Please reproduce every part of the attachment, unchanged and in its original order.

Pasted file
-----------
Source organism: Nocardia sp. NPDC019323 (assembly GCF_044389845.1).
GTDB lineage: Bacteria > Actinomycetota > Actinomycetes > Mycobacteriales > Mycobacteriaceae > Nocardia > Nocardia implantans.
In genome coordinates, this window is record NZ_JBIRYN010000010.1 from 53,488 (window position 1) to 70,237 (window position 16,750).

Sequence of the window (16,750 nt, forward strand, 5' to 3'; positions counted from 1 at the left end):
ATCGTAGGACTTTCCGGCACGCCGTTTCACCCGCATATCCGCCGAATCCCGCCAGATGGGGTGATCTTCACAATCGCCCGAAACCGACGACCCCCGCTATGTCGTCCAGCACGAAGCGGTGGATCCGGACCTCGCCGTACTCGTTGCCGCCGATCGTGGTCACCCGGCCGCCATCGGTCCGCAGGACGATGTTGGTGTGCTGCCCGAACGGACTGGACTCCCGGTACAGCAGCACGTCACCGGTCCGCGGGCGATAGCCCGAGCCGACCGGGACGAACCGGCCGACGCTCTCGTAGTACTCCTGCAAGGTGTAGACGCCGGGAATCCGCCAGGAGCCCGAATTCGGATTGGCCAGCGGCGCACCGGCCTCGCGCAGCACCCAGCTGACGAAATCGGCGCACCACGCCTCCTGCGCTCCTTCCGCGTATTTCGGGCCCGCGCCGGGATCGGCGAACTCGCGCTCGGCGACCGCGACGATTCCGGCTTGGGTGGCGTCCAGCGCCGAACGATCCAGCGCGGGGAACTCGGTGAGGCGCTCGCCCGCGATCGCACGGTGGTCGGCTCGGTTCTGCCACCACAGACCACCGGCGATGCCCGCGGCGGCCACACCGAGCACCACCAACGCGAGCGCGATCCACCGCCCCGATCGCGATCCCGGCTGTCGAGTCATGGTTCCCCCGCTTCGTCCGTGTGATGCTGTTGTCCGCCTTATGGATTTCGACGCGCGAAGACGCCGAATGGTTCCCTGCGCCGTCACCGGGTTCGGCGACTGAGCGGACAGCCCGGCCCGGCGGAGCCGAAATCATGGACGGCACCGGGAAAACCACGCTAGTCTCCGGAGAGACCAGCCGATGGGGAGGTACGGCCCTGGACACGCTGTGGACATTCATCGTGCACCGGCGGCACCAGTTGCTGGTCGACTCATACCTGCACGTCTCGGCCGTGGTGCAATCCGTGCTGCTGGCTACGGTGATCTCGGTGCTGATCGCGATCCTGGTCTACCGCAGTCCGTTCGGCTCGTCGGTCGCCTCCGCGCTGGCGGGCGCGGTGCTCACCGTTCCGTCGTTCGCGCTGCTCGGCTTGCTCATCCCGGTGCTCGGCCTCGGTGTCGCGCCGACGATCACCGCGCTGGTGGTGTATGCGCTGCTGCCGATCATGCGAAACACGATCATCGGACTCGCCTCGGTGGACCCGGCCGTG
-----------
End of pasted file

Source organism: Nocardia sp. NPDC019323 (assembly GCF_044389845.1).
GTDB lineage: Bacteria > Actinomycetota > Actinomycetes > Mycobacteriales > Mycobacteriaceae > Nocardia > Nocardia implantans.
In genome coordinates, this window is record NZ_JBIRYN010000010.1 from 53,488 (window position 1) to 70,237 (window position 16,750).

Sequence of the window (16,750 nt, forward strand, 5' to 3'; positions counted from 1 at the left end):
ATCGTAGGACTTTCCGGCACGCCGTTTCACCCGCATATCCGCCGAATCCCGCCAGATGGGGTGATCTTCACAATCGCCCGAAACCGACGACCCCCGCTATGTCGTCCAGCACGAAGCGGTGGATCCGGACCTCGCCGTACTCGTTGCCGCCGATCGTGGTCACCCGGCCGCCATCGGTCCGCAGGACGATGTTGGTGTGCTGCCCGAACGGACTGGACTCCCGGTACAGCAGCACGTCACCGGTCCGCGGGCGATAGCCCGAGCCGACCGGGACGAACCGGCCGACGCTCTCGTAGTACTCCTGCAAGGTGTAGACGCCGGGAATCCGCCAGGAGCCCGAATTCGGATTGGCCAGCGGCGCACCGGCCTCGCGCAGCACCCAGCTGACGAAATCGGCGCACCACGCCTCCTGCGCTCCTTCCGCGTATTTCGGGCCCGCGCCGGGATCGGCGAACTCGCGCTCGGCGACCGCGACGATTCCGGCTTGGGTGGCGTCCAGCGCCGAACGATCCAGCGCGGGGAACTCGGTGAGGCGCTCGCCCGCGATCGCACGGTGGTCGGCTCGGTTCTGCCACCACAGACCACCGGCGATGCCCGCGGCGGCCACACCGAGCACCACCAACGCGAGCGCGATCCACCGCCCCGATCGCGATCCCGGCTGTCGAGTCATGGTTCCCCCGCTTCGTCCGTGTGATGCTGTTGTCCGCCTTATGGATTTCGACGCGCGAAGACGCCGAATGGTTCCCTGCGCCGTCACCGGGTTCGGCGACTGAGCGGACAGCCCGGCCCGGCGGAGCCGAAATCATGGACGGCACCGGGAAAACCACGCTAGTCTCCGGAGAGACCAGCCGATGGGGAGGTACGGCCCTGGACACGCTGTGGACATTCATCGTGCACCGGCGGCACCAGTTGCTGGTCGACTCATACCTGCACGTCTCGGCCGTGGTGCAATCCGTGCTGCTGGCTACGGTGATCTCGGTGCTGATCGCGATCCTGGTCTACCGCAGTCCGTTCGGCTCGTCGGTCGCCTCCGCGCTGGCGGGCGCGGTGCTCACCGTTCCGTCGTTCGCGCTGCTCGGCTTGCTCATCCCGGTGCTCGGCCTCGGTGTCGCGCCGACGATCACCGCGCTGGTGGTGTATGCGCTGCTGCCGATCATGCGAAACACGATCATCGGACTCGCCTCGGTGGACCCGGCCGTG